When you first see a person, you automatically take in their attributes and compare them against your framework for identifying people. This is natural, stemming from the nature of our conceptual faculty. From there, you draw conclusions about a person based on how you’ve experienced these categories. You interact with the new person on the basis of these conclusions. This is problematic to the extent that these conclusions are false for the new person. This is the epistemic basis of racism, sexism, etc.
The problem of being transgender/transsexual is not even that people draw false conclusions; it’s deeper. It is that people don’t even conceptualize me properly, and when it comes to people, if the premises are false, the conclusions are necessarily false. I can’t clear my face every day, because it irritates my skin, so I will often go through my day with facial hair, which outs me as male bodied. Because I’m male bodied, it is assumed that I’m a man, and since I’m attracted to men, I’m a gay male. This is my gender attribution. For most people, gender attribution and gender identity match. Mine doesn’t.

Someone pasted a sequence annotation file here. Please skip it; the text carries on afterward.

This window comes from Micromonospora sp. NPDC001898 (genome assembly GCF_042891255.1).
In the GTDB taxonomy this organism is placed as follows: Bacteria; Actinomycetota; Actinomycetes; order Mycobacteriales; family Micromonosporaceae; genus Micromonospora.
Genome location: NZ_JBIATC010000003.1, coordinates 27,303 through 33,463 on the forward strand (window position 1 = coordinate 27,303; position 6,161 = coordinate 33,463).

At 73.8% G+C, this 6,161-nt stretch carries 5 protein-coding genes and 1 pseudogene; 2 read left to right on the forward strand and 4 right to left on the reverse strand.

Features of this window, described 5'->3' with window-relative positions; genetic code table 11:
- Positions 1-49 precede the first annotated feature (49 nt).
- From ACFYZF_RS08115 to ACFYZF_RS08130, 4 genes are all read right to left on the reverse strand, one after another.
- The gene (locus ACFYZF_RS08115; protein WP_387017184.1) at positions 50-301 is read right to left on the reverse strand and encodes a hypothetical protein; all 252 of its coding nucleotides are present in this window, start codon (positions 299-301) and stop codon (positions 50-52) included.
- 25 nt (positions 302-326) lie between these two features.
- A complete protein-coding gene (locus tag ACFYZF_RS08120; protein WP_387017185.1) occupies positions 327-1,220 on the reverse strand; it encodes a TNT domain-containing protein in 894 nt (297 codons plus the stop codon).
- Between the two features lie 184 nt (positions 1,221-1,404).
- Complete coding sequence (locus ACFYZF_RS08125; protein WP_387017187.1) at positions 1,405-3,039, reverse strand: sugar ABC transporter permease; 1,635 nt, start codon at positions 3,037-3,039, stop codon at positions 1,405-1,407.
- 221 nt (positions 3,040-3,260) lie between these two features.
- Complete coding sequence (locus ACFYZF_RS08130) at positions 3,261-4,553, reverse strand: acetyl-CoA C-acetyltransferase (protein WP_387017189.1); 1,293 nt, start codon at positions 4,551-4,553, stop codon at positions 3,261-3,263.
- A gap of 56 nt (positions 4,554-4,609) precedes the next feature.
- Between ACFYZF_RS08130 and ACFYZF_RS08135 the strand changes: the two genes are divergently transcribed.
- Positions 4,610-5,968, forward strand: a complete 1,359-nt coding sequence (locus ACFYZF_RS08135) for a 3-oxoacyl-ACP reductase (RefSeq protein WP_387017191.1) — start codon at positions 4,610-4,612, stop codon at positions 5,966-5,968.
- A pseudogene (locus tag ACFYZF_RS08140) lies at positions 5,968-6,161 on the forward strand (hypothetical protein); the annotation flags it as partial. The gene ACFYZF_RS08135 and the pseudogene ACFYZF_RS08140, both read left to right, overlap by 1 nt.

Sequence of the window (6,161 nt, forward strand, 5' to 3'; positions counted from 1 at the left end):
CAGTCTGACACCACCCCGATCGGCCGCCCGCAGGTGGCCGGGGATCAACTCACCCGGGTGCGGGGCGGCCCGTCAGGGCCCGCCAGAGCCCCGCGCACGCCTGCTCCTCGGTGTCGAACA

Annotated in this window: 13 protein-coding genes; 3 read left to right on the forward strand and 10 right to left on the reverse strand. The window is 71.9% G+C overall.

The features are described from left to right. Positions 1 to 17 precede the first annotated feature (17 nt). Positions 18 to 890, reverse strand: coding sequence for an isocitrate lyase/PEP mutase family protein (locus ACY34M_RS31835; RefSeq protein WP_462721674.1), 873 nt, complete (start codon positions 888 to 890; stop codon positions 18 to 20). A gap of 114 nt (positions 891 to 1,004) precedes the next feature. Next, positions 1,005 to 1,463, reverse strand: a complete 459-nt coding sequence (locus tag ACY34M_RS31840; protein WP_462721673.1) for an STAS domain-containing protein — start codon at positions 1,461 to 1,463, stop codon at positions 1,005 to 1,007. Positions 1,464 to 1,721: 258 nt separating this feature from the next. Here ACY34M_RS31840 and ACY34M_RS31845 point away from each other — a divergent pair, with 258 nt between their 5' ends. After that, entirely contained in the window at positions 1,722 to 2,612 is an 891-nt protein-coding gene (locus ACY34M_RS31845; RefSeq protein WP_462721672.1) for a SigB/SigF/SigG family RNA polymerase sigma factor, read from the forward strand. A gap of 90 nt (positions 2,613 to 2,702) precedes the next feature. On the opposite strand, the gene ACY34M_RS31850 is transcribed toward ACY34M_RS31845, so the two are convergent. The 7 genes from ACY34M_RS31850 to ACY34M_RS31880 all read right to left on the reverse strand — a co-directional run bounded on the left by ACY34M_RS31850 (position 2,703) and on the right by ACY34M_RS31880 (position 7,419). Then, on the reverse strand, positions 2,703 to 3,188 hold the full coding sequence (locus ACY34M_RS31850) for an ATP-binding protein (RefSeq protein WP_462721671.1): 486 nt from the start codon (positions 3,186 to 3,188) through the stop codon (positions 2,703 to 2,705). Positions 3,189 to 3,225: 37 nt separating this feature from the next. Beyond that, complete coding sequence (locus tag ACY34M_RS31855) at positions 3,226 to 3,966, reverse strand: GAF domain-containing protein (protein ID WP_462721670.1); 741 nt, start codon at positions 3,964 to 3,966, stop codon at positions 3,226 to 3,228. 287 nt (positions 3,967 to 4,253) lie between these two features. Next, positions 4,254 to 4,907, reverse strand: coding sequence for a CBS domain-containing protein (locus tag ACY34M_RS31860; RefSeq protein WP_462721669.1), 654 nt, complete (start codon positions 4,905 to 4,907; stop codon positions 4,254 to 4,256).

Because I’m attributed as a “guy”, I therefore have to come out as—well, what? I’m not a woman either. And these are the only two categories most people recognize. My project is even harder than just passing as a woman; I have to revolutionize the very conceptual framework that says there are only two ways to present your gender. I have to come out as a gender outlaw every time I carry a purse when I haven’t cleared my face. Every time I wear a skirt and sing tenor; every time I talk about my past as a gay male; every time I talk about the straight boys I’m crushing on, I fight against every tide of attribution that says I shouldn’t exist.
And so here I am, out and proud: a gender outlaw. Catch me if you can.